Home ireland Government expects children’s hospital to be delivered next year ‘as planned’

Government expects children’s hospital to be delivered next year ‘as planned’

Government expects children’s hospital to be delivered next year ‘as planned’

Minister for Health Stephen Donnelly has said he expects the National Children’s Hospital to be delivered next year as planned, and maintained the Government’s position to not reveal its estimated cost.

The hospital is due to be completed in March 2024, with plans for it to open in the second half of next year.

It comes after it was revealed in the HSE’s Capital Plan for 2023 that €324 million has been allocated to the new children’s hospital this year, based on the latest figures.

It also said that “fluctuation in expenditure” on the hospital “will have a significant impact” on the remainder of its capital programme.

Mr Donnelly said other projects would not be delayed as a result of the spiralling costs and delays in building the children’s hospital.

“I am absolutely determined that we will not be putting any other projects at risk,” he said.

The plan to build a “state-of-the-art” paediatric hospital has been mired in controversy over where it would be built, how much it would cost and the repeated delays to when it would open.

The cost of building the hospital has risen from hundreds of millions of euros 10 years ago to €1.4 billion approved by the government in 2018.

Outstanding claims from the developers of the hospital have been cited by the Government as a reason why it has not divulged the latest estimated costs for the hospital.

Mr Donnelly said on Tuesday that the Government cannot release the estimate figures it has on the hospital’s costs due to ongoing negotiations with the contractor.

The minister said it has been “known for some time” that the total cost would be “in excess” of €1.4 billion, but the total costs had not been finalised as negotiations were continuing.

“And whilst we may have some estimates, there is a negotiation going on between the NPHDB (National Paediatric Hospital Development Board) and between the contractor on very large sums of money,” he said.

“And so what the state is not doing is putting out any figures at the moment because we don’t want to prejudice those negotiations.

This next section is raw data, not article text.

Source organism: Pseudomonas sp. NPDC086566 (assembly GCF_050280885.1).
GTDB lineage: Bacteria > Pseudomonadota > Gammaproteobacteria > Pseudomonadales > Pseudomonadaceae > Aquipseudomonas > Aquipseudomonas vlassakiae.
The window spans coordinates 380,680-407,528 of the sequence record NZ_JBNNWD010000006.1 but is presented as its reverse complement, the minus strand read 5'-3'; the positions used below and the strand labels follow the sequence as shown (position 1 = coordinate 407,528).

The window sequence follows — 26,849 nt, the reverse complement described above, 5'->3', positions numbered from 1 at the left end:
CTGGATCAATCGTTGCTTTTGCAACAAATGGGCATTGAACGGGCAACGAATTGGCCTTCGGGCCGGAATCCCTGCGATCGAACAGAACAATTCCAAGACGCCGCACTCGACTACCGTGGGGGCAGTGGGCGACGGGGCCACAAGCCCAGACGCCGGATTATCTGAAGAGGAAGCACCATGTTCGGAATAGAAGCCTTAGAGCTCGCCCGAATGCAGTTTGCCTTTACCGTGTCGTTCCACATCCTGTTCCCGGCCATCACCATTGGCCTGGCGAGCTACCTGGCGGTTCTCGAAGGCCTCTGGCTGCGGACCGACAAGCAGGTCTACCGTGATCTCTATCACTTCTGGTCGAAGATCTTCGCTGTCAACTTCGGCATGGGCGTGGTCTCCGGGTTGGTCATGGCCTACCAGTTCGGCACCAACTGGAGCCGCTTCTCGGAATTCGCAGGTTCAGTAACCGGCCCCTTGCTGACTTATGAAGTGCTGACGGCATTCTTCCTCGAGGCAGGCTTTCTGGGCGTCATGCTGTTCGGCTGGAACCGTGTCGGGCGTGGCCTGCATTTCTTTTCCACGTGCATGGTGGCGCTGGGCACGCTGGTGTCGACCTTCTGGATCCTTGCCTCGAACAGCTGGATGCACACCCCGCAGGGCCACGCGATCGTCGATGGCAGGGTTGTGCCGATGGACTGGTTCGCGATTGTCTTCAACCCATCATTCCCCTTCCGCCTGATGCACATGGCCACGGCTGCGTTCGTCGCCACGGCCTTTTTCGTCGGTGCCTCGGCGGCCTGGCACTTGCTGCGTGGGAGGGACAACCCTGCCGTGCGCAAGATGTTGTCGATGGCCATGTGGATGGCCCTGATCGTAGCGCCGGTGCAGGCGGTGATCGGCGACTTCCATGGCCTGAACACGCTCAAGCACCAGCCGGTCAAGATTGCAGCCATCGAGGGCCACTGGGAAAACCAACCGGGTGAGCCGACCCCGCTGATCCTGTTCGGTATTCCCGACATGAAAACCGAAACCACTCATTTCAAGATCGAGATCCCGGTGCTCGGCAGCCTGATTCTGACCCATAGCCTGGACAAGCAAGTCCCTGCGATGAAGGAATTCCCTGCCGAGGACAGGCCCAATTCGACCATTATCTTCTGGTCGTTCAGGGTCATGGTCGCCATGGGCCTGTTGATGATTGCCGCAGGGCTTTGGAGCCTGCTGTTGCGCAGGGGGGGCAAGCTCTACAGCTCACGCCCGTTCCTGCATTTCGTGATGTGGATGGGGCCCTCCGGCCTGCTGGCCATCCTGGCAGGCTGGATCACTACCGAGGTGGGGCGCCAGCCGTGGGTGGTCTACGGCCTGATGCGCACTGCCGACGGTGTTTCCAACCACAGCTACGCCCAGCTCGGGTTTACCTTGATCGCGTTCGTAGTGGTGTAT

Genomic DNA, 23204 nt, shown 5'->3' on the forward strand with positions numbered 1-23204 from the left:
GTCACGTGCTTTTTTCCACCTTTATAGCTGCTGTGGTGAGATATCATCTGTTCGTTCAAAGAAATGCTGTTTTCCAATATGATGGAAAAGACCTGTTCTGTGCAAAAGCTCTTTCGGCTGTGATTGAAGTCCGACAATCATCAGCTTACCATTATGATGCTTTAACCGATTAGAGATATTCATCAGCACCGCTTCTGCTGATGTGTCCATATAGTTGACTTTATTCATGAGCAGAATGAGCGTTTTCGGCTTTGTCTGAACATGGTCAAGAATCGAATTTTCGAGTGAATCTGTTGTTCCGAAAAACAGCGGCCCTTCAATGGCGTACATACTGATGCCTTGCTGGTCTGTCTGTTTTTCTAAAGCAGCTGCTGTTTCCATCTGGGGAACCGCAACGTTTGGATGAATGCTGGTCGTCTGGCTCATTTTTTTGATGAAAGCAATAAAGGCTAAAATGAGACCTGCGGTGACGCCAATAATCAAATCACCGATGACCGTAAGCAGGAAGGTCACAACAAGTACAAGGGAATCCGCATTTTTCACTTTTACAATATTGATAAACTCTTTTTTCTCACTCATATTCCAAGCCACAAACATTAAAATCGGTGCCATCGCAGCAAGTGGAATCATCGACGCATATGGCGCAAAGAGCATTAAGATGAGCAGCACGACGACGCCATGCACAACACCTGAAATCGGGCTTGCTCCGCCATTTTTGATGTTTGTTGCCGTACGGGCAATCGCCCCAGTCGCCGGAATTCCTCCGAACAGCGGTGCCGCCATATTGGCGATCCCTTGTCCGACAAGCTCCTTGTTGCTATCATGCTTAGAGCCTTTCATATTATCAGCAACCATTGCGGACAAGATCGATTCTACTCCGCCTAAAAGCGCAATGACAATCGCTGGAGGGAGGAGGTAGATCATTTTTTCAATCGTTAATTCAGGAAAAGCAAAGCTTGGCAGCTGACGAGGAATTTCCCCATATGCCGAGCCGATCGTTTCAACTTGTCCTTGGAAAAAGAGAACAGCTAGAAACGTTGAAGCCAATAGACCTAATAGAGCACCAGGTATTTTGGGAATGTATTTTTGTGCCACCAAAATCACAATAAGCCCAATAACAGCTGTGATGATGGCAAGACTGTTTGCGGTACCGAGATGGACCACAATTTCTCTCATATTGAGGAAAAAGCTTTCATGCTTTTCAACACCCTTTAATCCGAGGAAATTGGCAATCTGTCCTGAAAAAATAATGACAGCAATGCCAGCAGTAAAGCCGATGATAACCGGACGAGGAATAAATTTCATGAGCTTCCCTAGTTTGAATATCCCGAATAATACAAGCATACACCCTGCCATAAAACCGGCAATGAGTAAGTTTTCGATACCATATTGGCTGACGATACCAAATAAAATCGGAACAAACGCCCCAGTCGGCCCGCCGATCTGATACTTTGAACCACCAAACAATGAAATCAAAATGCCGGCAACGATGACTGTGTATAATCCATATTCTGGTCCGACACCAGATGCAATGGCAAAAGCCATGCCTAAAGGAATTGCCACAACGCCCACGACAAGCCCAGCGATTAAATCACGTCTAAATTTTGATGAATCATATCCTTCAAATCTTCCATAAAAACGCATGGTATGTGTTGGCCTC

“So whilst we may have estimates on the total cost, it would not be in the interest of the State at the moment to provide them.

“It’s not that we know because the negotiations are ongoing and then there’s adjudication mechanisms, and there’s escalation mechanisms. So nobody knows where that negotiation is going to end up, but will it be higher than the €1.4 billion? Yes, of course it will.”

Social Democrats TD Catherine Murphy said the Public Accounts Committee had received correspondence that indicated the NPHDB had expected to get a substantial completion programme in February, which has not yet been provided.

She said this indicated that the project would not be completed by March next year.

“Without that, the only thing you could conclude is that it’s behind,” Ms Murphy said.

“The longer this goes, the more expensive this hospital is going to be.

“We’re not going to know for years how much this hospital is going to cost because there are some very large amounts of the almost 600 million in claims that will end up in the courts.”

She said that clarity was needed about what “pressure” is being applied from Government and State agencies to ensure that the hospital will be delivered on time.


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The Dáil heard in December that floors, walls, ceilings and joinery have been finished in the most advanced areas of the hospital, and that work on the emergency department, critical care and therapy areas is progressing “at pace”.

Mr Donnelly said on Tuesday: “What the development board is trying to do is get this hospital delivered to the new agreed time, which is next year from the contractor.

“And we absolutely expect the contractor to meet those obligations while trying to manage the cost, obviously.”